Donors rein in because of downturn

More than a quarter of British donors surveyed in a European poll said they were giving less to charity because of their own financial worries.

The survey of charity donors, carried out by market research company Survey Sampling International to gauge the effect of the downturn on individual charitable giving, found that 27 per cent of the 330 British respondents now gave less because of the credit crunch, and that 11.5 per cent had stopped charitable giving completely.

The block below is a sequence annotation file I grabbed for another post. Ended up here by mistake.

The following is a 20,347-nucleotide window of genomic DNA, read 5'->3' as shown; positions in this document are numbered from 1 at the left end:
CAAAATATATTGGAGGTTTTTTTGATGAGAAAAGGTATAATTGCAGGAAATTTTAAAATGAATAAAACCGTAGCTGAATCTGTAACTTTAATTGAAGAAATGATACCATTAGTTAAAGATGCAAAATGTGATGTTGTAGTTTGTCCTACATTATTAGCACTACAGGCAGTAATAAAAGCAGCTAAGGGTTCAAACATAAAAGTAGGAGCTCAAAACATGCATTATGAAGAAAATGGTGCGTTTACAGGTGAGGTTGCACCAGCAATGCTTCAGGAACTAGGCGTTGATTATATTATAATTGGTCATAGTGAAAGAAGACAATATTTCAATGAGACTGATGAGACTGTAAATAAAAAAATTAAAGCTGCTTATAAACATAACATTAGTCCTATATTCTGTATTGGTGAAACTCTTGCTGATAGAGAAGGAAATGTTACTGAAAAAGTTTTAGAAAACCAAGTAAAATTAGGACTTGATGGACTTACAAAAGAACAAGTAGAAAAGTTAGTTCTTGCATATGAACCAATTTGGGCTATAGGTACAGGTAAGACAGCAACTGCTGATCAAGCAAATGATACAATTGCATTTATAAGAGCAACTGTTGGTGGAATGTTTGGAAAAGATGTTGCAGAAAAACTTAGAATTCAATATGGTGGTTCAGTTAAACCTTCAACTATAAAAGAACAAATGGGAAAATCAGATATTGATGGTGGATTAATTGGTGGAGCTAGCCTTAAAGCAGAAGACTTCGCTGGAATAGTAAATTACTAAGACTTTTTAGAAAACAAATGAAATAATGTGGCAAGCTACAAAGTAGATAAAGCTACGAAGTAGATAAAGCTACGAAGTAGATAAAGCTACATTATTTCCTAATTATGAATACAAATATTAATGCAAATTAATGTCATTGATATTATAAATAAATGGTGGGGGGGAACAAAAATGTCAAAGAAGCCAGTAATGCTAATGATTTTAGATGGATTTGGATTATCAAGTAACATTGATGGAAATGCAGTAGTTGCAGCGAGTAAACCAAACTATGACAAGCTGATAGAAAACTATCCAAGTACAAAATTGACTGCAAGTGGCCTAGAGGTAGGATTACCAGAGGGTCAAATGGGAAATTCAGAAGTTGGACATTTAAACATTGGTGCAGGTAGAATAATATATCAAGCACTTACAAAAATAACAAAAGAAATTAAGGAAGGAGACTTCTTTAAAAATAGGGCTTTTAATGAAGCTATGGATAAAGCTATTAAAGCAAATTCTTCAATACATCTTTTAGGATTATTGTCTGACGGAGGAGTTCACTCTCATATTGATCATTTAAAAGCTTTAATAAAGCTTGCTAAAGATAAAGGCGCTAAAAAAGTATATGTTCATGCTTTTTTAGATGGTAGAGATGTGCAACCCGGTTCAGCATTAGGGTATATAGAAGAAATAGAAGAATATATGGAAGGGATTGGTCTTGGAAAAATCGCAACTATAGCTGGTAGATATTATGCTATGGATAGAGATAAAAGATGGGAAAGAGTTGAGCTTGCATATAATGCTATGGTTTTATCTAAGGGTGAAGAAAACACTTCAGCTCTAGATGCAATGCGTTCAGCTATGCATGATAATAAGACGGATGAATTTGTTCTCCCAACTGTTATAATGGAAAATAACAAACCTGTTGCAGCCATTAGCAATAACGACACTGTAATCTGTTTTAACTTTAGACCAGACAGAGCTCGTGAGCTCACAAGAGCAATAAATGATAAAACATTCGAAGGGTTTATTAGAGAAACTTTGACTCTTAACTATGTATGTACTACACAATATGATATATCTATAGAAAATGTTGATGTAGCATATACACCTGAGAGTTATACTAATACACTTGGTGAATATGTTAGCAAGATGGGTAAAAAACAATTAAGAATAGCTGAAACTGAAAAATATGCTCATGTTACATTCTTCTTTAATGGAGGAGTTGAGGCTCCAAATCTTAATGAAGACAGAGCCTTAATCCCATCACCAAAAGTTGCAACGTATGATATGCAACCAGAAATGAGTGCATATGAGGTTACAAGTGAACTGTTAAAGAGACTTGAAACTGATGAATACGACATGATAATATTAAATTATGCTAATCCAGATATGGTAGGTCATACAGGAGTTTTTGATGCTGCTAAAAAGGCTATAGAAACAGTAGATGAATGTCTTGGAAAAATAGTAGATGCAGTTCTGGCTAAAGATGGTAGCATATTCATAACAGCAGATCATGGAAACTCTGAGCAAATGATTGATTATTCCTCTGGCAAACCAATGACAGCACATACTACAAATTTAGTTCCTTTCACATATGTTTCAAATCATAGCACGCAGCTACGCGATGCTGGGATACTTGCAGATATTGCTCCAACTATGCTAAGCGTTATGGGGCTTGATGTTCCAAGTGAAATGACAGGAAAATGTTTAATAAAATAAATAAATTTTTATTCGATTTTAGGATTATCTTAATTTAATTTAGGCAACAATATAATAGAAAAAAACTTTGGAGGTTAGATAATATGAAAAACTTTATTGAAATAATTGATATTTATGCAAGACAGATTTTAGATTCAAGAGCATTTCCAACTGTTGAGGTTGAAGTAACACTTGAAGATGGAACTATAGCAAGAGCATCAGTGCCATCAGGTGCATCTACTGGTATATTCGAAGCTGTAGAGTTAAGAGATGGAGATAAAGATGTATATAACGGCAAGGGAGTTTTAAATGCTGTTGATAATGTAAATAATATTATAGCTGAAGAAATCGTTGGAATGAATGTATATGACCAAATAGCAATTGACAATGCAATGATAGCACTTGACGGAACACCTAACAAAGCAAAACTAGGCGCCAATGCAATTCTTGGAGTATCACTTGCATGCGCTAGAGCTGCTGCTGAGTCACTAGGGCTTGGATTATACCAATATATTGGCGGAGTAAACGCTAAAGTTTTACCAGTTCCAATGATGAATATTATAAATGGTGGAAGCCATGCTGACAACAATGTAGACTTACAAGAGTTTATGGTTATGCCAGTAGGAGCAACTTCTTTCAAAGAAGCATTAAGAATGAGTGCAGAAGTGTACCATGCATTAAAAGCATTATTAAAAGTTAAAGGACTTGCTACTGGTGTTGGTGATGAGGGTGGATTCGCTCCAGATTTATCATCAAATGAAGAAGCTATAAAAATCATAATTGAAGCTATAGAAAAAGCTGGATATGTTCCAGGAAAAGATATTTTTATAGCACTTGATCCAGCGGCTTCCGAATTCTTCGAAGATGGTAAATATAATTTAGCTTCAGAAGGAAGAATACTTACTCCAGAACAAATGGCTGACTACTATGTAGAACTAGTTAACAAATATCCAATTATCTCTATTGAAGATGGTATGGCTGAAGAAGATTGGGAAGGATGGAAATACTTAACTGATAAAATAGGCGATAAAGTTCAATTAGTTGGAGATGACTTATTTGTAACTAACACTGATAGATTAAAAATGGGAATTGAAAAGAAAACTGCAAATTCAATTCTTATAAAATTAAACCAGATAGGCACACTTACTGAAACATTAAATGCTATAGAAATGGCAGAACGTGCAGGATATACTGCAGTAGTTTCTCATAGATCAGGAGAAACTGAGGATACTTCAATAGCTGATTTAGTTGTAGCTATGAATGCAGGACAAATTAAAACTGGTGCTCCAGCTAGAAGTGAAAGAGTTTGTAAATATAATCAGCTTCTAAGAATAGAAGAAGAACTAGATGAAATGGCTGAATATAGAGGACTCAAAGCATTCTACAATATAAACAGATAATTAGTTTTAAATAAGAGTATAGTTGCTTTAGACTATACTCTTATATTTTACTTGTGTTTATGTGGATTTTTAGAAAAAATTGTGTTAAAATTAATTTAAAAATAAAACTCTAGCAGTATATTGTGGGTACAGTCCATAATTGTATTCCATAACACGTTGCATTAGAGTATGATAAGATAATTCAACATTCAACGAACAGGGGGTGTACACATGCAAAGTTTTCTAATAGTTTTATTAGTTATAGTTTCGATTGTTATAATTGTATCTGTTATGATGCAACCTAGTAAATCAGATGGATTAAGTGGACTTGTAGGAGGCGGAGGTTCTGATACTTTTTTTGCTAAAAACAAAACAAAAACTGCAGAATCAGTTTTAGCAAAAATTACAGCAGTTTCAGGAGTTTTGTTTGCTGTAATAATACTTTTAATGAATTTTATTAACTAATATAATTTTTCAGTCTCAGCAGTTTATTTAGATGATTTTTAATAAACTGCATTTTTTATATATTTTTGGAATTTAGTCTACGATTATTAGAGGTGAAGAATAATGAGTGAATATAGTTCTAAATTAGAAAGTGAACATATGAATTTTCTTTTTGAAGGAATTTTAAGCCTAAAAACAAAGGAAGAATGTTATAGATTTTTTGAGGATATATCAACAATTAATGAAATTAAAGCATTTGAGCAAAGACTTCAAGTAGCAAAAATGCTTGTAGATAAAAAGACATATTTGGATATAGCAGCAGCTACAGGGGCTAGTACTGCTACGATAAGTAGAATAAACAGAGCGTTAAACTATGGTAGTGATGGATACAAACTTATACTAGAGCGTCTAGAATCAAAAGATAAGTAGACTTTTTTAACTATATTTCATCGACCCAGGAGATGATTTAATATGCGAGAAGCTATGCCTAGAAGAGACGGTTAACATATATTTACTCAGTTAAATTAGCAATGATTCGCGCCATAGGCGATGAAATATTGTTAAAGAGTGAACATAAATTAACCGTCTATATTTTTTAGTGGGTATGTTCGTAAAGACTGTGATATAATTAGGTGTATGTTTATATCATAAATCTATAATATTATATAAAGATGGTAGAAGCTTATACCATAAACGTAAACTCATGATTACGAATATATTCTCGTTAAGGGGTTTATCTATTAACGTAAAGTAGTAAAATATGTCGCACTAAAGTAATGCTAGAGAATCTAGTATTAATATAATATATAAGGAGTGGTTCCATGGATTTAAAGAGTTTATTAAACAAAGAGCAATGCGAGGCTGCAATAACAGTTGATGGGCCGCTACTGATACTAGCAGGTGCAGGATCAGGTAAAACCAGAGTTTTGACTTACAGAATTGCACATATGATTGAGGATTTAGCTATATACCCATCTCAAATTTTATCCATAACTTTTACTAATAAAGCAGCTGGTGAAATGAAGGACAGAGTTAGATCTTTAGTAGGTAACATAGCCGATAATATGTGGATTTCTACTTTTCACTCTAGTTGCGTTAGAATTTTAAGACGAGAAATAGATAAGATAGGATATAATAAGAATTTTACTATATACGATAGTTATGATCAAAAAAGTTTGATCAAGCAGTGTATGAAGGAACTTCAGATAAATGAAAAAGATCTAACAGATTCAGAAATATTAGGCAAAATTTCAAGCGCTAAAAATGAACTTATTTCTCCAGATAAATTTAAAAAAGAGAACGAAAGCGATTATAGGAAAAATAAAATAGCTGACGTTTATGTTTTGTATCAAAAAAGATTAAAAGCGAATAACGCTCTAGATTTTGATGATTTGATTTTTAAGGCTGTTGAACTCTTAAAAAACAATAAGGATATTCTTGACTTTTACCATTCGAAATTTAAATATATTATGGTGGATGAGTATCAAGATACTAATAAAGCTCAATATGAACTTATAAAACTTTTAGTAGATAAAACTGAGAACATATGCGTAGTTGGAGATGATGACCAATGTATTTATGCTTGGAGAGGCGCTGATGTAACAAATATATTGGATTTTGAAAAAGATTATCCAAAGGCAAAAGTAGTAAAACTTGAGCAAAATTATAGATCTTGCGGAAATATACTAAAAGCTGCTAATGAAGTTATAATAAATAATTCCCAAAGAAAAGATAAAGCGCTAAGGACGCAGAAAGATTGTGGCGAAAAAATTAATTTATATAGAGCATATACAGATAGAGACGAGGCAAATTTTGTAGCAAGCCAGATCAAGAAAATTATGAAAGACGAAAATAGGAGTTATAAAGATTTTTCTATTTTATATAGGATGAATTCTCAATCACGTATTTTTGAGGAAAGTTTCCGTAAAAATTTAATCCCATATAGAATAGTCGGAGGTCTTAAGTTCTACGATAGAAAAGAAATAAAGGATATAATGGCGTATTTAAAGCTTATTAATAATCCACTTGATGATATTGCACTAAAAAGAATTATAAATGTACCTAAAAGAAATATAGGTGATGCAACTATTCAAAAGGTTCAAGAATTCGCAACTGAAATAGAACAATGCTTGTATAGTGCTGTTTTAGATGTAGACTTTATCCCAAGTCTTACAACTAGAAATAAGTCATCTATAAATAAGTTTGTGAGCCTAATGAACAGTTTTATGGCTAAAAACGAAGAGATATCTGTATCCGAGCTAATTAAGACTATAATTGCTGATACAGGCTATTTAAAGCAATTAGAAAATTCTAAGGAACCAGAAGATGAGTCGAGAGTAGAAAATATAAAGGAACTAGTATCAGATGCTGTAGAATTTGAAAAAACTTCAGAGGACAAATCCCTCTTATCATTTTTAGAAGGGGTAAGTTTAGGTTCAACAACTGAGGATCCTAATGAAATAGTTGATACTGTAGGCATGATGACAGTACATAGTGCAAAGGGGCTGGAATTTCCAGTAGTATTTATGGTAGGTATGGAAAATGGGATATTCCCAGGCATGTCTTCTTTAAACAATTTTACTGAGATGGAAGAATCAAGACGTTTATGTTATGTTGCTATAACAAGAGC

However, it found that people in the UK were the most generous of the five countries surveyed, with 77 per cent saying they gave to charity, compared with 76 per cent in Spain, 72 per cent in the Netherlands, 66 per cent in France and 61 per cent in Germany.

Humanitarian or medical charities came out as the most popular causes.

More than 75 per cent of respondents said charities should spend more on their causes and less on publicity, and 20 per cent said advertising would put them off donating at all.

Similarly, the fact that a charity had a celebrity ambassador would stop 15 per cent of respondents from giving to it; 70 per cent said this would not affect their decision to donate.

David Ainsworth recommends

Survey Sampling International

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